Daily Archives: May 15, 2016

FILM REVIEW: Angry Birds – The Movie

  • angry birdsClassification:  U
  • Rating: 3 stars

I know it’s a game that you can download on your i-phone to waste valuable minutes/hours/days (delete as appropriate), but dear God the thought of having sit through 97 minutes of it filled me with dread.

Admittedly, when I saw the trailer it looked harmless and SC wanted to see it, so this afternoon we ventured to the local cinema to watch it.

I was happy to see there was Costa in the cinema foyer, so I managed to grab a tea as I thought I would need it to get through the next 1½ hours!

Honestly, the film wasn’t as bad as thought it would be. There was a plotline, that if you looked beneath the surface actually had a fairly deep meaning about it (beware pigs being nice!).

In a nutshell bad pigs con the birds and then fleece them, but birds fight back. So your average bad guy versus good guy and the good guys win.

And there were some very funny moments – synchronised swimming to the Flower Duet (the tune they used for the British Airways ad years ago), a burst of Rick Astley (oh, that brought back some memories of school), the attack on the pig castle and the eagle busting his disco moves to Gloria Gaynor’s “I Will Survive” (and as an Essex girl that got my little toes a-tapping, but actually reminded me of Priscilla Queen of the Desert – both the film and dancing in the aisles at the musical)

Would I see the movie again? Probably not.

Despite my initial fears, it was a good children’s animated movie – which is why I gave it 3 stars.

It will definitely keep the children entertained, might give the parents a bit of a giggle, but I would recommend a coffee to keep you going … just in case.

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CHILDREN’S BOOK REVIEW – “The Many Worlds of Albie Bright” by Christopher Edge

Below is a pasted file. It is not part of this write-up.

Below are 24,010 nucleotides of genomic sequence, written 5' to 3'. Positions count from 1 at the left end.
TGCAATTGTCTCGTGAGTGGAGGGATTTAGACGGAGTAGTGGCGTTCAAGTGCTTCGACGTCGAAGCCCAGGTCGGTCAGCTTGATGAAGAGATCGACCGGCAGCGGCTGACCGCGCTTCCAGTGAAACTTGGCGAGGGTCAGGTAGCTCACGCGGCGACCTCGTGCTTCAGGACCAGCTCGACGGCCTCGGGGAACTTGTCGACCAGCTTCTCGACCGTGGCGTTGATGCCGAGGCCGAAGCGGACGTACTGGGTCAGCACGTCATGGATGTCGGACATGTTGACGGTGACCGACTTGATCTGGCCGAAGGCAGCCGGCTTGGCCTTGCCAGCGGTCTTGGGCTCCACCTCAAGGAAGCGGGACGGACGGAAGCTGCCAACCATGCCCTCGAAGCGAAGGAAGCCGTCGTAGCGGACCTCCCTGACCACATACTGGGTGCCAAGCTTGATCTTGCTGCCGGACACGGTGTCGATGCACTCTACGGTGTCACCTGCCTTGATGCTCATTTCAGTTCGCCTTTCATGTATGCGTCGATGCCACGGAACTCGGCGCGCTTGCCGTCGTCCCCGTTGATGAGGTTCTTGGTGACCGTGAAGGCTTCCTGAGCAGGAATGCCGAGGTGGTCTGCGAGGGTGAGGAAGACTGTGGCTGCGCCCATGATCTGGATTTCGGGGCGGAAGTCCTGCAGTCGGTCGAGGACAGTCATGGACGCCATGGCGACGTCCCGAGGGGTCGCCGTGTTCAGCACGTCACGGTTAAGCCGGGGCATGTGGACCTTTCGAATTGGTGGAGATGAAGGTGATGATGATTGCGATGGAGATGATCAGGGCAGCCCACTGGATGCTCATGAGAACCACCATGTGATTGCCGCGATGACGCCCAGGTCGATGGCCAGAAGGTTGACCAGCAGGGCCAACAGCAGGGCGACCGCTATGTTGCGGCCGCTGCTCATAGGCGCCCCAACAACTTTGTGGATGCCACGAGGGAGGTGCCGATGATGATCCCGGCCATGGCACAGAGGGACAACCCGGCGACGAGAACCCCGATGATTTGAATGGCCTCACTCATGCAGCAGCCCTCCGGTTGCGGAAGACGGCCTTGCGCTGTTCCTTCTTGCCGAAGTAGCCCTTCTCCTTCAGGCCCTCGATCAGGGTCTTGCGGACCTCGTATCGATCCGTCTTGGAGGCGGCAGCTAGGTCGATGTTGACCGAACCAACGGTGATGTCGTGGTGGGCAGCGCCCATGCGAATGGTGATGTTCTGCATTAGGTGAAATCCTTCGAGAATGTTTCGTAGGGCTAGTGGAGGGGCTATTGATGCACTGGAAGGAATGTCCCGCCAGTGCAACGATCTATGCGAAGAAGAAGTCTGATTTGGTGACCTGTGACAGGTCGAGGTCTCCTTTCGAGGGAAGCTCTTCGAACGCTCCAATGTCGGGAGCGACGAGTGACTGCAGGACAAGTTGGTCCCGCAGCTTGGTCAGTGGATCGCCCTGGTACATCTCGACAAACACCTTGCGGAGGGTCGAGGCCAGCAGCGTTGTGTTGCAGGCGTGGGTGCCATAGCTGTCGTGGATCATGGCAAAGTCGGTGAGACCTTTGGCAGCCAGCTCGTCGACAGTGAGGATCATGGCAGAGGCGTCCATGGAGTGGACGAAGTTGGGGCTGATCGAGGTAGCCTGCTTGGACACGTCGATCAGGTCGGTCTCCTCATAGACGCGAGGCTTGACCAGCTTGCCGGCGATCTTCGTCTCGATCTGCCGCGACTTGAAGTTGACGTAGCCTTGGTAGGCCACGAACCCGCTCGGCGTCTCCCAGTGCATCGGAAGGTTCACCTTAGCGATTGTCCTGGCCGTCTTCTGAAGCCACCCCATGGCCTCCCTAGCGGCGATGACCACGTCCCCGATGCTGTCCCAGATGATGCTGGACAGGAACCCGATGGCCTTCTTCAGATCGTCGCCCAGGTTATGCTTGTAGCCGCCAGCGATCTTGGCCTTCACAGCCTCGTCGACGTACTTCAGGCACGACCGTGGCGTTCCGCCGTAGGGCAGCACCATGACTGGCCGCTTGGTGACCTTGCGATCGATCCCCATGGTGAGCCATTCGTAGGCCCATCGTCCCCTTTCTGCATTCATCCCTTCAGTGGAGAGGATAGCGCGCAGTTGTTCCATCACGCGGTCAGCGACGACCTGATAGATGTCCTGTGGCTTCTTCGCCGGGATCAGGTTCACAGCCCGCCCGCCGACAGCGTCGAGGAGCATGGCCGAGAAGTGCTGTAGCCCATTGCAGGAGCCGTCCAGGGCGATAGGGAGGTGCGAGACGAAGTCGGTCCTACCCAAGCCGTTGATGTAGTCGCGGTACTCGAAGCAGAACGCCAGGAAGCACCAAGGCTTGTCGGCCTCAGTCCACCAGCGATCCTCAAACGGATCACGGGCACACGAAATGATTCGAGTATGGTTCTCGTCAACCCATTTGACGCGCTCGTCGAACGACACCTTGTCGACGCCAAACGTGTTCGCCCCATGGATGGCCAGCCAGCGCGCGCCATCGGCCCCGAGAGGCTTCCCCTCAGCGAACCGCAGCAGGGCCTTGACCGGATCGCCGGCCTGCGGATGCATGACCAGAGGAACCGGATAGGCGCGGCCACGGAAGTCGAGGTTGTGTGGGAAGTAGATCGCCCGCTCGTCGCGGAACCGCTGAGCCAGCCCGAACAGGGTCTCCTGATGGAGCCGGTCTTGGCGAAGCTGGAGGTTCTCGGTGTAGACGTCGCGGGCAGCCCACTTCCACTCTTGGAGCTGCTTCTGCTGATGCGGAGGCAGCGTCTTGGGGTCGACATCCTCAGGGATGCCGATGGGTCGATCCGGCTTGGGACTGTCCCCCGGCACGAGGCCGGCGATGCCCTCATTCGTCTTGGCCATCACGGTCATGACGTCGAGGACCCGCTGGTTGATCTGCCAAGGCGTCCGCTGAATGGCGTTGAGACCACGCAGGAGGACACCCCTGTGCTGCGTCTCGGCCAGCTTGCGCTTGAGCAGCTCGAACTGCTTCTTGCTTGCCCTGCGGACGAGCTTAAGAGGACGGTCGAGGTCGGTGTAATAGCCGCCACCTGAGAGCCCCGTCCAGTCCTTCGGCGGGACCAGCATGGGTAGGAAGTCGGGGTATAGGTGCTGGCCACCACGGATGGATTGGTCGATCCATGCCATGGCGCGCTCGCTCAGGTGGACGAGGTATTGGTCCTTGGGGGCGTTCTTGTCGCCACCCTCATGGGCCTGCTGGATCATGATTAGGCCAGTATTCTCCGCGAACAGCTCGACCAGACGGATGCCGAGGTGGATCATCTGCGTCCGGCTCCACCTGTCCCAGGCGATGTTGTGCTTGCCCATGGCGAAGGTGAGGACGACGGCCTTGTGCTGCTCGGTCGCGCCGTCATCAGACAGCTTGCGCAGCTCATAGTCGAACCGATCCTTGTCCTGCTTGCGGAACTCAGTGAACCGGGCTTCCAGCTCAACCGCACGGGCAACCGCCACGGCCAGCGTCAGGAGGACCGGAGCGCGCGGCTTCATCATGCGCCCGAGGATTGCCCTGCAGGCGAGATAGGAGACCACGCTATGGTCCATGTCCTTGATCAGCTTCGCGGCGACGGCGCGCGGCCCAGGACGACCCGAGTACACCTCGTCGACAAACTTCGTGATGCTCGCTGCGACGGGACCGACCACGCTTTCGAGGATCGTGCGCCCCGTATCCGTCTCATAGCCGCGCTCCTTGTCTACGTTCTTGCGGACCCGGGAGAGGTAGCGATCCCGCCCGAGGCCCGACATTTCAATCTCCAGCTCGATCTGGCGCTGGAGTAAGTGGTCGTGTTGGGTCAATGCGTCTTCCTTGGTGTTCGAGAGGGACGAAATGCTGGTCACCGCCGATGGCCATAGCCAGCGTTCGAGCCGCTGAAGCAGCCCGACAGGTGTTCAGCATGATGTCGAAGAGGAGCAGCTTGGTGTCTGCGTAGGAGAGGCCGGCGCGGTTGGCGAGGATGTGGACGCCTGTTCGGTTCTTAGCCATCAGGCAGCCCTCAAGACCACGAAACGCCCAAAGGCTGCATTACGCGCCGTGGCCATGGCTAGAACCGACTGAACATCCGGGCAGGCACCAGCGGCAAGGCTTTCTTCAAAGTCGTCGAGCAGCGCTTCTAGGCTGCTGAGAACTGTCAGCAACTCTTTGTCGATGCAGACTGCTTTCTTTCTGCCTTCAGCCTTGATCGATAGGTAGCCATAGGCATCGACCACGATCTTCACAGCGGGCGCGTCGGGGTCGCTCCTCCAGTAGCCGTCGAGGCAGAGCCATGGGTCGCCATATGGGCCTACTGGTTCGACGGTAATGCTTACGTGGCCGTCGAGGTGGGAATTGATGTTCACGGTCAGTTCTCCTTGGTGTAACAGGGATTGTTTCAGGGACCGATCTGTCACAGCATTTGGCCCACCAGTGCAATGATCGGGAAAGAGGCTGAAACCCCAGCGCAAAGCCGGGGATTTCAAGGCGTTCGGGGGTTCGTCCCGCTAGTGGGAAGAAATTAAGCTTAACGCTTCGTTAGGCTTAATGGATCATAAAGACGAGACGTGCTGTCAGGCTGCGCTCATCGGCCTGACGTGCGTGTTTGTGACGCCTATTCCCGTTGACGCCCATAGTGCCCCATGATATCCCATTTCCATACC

albie bright

  • Stars: 5
  • Would I recommend it: Definitely
  • Age range: 8-12+

 

HOW FAR WOULD YOU GO TO CHANGE YOUR WORLD?

When Albie’s mum dies, it’s natural he should ask where she’s gone. His parents are scientists and they usually have all the answers. Dad mutters something about quantum physics and parallel universes, so Albie gets a box, a laptop and a rotting banana, and sends himself through time and space in search of his mum.

What he finds may or may not be what he’s looking for, but he does learn the answers to some big questions.

An extraordinary novel for anyone who’s ever been curious.

 

I bought this book for SC on a whim because I liked the look of the cover and the detail on the back.

It pretty much stayed on the shelf for a couple of months, until we ran out of books to read. SC was slightly reluctant, but we started reading, and from the first page he was hooked and got rather upset when it was time to stop reading each night – “don’t stop mummy, keep reading!”

I’m not going to give away any spoilers, because that’s not fair.

But, we did learn some fascinating facts about quantum physics (and for someone who pretty much sucked at the subject at school, why were my physics lessons never this interesting?)

At the heart of the book is a story about dealing with loss and grief.  Which for a child’s book is a very deep subject, especially when the subject who dies is your mum, but the book deals with this delicate issue with subtlety and tact.

There are some very touching and poignant moments as well as some rather funny antics along the way – especially the one with the stuffed platypus and when some 90s disco moves are mentioned (those were the days, and yes I did have to give a demonstration to SCC!)

This is an amazing book and would recommend anyone to read it from 8 upwards.  As an adult I thoroughly enjoyed it and learnt some stuff I didn’t know before and SC was totally hooked.

But, maybe it’s just us, but we did get slightly teary (OK we got very teary and both blubbed) at the end of the book – so just beware and have some tissues handy!

“We’re all made of stardust!”

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